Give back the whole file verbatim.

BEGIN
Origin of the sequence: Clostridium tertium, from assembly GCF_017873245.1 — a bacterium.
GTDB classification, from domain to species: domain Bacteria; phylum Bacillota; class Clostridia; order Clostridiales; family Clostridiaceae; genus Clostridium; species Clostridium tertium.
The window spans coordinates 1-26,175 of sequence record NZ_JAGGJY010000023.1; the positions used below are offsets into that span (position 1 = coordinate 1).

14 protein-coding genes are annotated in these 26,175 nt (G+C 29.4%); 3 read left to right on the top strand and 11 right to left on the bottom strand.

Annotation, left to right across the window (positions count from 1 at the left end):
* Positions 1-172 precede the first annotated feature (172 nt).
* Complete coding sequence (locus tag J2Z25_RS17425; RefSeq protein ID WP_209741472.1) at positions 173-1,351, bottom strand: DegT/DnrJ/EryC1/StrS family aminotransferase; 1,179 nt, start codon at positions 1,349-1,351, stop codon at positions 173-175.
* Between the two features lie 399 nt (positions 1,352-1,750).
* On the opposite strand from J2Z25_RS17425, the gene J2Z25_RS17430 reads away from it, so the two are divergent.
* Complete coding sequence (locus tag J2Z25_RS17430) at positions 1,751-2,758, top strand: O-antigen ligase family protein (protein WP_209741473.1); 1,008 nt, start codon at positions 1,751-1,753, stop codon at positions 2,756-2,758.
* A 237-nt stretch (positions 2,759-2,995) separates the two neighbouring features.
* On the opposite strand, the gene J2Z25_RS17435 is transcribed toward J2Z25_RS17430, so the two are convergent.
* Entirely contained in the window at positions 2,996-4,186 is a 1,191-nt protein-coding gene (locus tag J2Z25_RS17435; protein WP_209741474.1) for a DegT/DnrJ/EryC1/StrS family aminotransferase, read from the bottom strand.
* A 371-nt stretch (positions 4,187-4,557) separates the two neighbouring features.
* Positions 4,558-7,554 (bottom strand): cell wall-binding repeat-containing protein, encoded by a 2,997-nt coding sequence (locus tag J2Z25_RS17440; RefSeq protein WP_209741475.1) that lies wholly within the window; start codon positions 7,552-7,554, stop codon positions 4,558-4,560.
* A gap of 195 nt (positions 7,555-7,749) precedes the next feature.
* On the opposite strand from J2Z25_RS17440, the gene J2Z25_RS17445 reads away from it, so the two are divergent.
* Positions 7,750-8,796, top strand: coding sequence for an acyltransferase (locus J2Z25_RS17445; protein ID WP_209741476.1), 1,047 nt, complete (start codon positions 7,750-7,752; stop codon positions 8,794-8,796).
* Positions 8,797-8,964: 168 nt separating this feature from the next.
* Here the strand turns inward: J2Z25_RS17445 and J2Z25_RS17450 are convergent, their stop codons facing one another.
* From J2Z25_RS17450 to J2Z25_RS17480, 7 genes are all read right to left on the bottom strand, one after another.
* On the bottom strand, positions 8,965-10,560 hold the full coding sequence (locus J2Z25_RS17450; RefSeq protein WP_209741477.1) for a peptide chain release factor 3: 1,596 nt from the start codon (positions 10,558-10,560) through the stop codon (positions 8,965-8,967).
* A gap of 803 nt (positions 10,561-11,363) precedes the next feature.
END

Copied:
Origin of the sequence: Clostridium tertium, from assembly GCF_017873245.1 — a bacterium.
GTDB classification, from domain to species: domain Bacteria; phylum Bacillota; class Clostridia; order Clostridiales; family Clostridiaceae; genus Clostridium; species Clostridium tertium.
The window spans coordinates 1-26,175 of sequence record NZ_JAGGJY010000023.1; the positions used below are offsets into that span (position 1 = coordinate 1).

14 protein-coding genes are annotated in these 26,175 nt (G+C 29.4%); 3 read left to right on the top strand and 11 right to left on the bottom strand.

Annotation, left to right across the window (positions count from 1 at the left end):
* Positions 1-172 precede the first annotated feature (172 nt).
* Complete coding sequence (locus tag J2Z25_RS17425; RefSeq protein ID WP_209741472.1) at positions 173-1,351, bottom strand: DegT/DnrJ/EryC1/StrS family aminotransferase; 1,179 nt, start codon at positions 1,349-1,351, stop codon at positions 173-175.
* Between the two features lie 399 nt (positions 1,352-1,750).
* On the opposite strand from J2Z25_RS17425, the gene J2Z25_RS17430 reads away from it, so the two are divergent.
* Complete coding sequence (locus tag J2Z25_RS17430) at positions 1,751-2,758, top strand: O-antigen ligase family protein (protein WP_209741473.1); 1,008 nt, start codon at positions 1,751-1,753, stop codon at positions 2,756-2,758.
* A 237-nt stretch (positions 2,759-2,995) separates the two neighbouring features.
* On the opposite strand, the gene J2Z25_RS17435 is transcribed toward J2Z25_RS17430, so the two are convergent.
* Entirely contained in the window at positions 2,996-4,186 is a 1,191-nt protein-coding gene (locus tag J2Z25_RS17435; protein WP_209741474.1) for a DegT/DnrJ/EryC1/StrS family aminotransferase, read from the bottom strand.
* A 371-nt stretch (positions 4,187-4,557) separates the two neighbouring features.
* Positions 4,558-7,554 (bottom strand): cell wall-binding repeat-containing protein, encoded by a 2,997-nt coding sequence (locus tag J2Z25_RS17440; RefSeq protein WP_209741475.1) that lies wholly within the window; start codon positions 7,552-7,554, stop codon positions 4,558-4,560.
* A gap of 195 nt (positions 7,555-7,749) precedes the next feature.
* On the opposite strand from J2Z25_RS17440, the gene J2Z25_RS17445 reads away from it, so the two are divergent.
* Positions 7,750-8,796, top strand: coding sequence for an acyltransferase (locus J2Z25_RS17445; protein ID WP_209741476.1), 1,047 nt, complete (start codon positions 7,750-7,752; stop codon positions 8,794-8,796).
* Positions 8,797-8,964: 168 nt separating this feature from the next.
* Here the strand turns inward: J2Z25_RS17445 and J2Z25_RS17450 are convergent, their stop codons facing one another.
* From J2Z25_RS17450 to J2Z25_RS17480, 7 genes are all read right to left on the bottom strand, one after another.
* On the bottom strand, positions 8,965-10,560 hold the full coding sequence (locus J2Z25_RS17450; RefSeq protein WP_209741477.1) for a peptide chain release factor 3: 1,596 nt from the start codon (positions 10,558-10,560) through the stop codon (positions 8,965-8,967).
* A gap of 803 nt (positions 10,561-11,363) precedes the next feature.